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Ladies of Leisure (1930) Poster

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Capra later wrote that he was so smitten with the young Barbara Stanwyck at the time, he would have asked her to marry him if they both had been free at the time.
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Several sources list Graves' character name incorrectly as "Jerry Strange". (Perhaps his name was spelled thus in the silent version?) But in the soundtrack of the talkie version, spoken dialog clearly identifies his surname as "Strong", including the crucial phone call (trying to save the heroine's life), in which he says, "I'm Jerry Strong."
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Frank Capra wrote the first draft of Ladies of Leisure, before Jo Swerling took over. According to his interview "I went to my hotel, locked myself in my room and for five days pounded out a rewrite story of the plot I'd heard, interrupting the writing only long enough for black coffee, sandwiches and brief snitches of sleep. I was simply writing a newspaper yarn with a longer deadline than usual. The result was Ladies of Leisure."
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According to Frank Capra's autobiographical book, he dismissed using Barbara Stanwyck when their interview went badly. Frank Fay, Stanwyck's husband at the time, called Capra up, furious over Stanwyck's having come home from the interview, crying. Capra blamed Stanwyck, saying she acted like she didn't even want the part. Fay responded, "Frank, she's young, and shy, and she's been kicked around out here. Let me show you a test she made at Warner's." (The test was for "The Noose," a Broadway play Stanwyck starred in and also a film made without Stanwyck in 1928 by John Francis Dillon for First National.) Capra was so impressed that he left the screening immediately to get Harry Cohn, who ran Columbia, to sign up Stanwyck as quickly as possible.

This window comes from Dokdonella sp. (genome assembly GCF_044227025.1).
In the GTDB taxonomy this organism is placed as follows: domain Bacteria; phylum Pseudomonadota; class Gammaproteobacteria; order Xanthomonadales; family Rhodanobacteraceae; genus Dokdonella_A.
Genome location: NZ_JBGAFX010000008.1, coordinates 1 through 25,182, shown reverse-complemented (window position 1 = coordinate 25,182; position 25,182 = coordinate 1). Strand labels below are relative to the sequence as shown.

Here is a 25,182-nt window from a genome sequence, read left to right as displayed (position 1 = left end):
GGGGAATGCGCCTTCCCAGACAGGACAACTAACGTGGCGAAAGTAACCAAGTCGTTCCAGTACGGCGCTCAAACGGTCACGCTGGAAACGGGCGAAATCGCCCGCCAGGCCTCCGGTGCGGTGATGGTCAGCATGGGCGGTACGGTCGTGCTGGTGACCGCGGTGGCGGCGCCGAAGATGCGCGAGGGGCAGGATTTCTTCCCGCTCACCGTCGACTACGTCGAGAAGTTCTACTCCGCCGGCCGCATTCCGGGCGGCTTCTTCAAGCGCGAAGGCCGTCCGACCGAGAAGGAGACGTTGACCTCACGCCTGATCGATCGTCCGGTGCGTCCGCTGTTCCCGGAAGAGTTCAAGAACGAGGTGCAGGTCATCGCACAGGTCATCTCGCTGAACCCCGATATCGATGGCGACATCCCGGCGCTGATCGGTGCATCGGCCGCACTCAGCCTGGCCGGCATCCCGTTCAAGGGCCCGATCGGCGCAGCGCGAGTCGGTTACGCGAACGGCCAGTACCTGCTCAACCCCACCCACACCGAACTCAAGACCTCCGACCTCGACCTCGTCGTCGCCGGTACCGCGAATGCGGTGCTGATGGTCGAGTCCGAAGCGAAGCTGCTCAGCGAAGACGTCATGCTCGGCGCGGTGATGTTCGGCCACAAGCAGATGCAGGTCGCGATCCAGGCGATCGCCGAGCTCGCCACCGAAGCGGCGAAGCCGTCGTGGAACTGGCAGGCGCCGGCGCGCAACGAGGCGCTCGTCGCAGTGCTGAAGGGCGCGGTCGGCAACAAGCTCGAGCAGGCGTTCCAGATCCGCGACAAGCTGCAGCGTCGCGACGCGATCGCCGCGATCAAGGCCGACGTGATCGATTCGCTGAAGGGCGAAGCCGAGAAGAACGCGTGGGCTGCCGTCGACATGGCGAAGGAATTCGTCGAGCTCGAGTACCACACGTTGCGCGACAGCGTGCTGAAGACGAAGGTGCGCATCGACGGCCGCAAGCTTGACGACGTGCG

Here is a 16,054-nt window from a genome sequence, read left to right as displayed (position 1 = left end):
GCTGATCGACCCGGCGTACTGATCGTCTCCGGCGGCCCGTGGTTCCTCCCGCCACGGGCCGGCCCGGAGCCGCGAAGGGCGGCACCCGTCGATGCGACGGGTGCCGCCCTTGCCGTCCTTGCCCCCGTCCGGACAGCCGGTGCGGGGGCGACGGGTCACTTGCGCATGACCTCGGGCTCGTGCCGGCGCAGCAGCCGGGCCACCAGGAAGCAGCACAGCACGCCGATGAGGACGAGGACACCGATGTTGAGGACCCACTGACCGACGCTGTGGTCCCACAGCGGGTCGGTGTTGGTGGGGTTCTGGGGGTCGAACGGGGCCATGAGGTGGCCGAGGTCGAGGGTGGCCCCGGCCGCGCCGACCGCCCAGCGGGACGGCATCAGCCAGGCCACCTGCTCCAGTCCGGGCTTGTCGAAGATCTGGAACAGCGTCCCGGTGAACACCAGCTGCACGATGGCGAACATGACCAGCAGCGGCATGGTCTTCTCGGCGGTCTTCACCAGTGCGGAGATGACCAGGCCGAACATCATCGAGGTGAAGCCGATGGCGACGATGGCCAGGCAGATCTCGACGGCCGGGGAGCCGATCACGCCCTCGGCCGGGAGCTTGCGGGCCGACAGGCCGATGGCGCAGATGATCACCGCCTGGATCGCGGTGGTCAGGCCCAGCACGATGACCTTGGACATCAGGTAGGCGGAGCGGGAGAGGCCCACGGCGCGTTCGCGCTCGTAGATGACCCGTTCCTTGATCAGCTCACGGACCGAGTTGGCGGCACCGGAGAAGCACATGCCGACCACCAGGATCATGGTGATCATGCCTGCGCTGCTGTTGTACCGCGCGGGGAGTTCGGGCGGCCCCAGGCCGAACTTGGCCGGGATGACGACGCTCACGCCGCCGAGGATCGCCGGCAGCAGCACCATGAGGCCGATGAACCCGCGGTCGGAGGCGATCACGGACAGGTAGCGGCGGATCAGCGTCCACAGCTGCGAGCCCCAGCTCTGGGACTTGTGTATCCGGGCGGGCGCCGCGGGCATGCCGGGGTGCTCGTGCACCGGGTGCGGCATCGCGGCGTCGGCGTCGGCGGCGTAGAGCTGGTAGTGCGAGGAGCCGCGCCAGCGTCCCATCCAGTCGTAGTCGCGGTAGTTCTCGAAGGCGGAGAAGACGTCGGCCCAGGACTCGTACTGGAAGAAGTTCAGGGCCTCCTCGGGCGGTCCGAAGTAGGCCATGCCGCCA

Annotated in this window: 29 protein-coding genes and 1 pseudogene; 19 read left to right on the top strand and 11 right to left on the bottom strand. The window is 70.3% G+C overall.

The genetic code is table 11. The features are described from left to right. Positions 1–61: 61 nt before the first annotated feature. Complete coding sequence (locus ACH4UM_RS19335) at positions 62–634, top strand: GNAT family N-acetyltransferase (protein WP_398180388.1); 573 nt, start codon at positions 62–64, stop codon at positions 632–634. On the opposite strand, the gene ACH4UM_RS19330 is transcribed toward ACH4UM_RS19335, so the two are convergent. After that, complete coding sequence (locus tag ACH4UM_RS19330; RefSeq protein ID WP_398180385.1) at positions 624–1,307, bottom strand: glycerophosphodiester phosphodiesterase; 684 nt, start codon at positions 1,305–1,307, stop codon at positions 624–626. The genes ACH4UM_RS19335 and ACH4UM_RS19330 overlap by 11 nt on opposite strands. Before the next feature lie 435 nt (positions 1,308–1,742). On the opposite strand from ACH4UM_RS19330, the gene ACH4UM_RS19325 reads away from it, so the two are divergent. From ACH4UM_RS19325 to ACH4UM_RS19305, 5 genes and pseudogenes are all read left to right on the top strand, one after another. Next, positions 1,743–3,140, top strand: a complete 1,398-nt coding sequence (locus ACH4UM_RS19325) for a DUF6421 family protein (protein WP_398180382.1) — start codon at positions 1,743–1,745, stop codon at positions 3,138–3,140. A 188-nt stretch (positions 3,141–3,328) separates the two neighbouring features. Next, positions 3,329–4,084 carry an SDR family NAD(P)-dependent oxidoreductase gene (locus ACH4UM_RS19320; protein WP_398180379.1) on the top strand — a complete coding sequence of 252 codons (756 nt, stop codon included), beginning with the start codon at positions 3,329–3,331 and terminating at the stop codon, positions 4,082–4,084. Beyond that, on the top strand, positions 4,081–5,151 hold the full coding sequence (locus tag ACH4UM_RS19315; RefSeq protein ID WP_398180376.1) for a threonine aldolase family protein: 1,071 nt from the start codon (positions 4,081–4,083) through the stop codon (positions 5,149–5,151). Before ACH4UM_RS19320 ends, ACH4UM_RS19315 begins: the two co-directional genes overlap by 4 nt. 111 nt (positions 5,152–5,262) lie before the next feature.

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The play "Ladies of the Evening" by Milton Herbert Gropper opened at the Lyceum Theatre in New York on 23 December 1924 and closed in May 1925 after 159 performances. The opening night cast included Beth Merrill as "Kay," and James Kirkwood as "Jerry Strong." The play was produced by David Belasco
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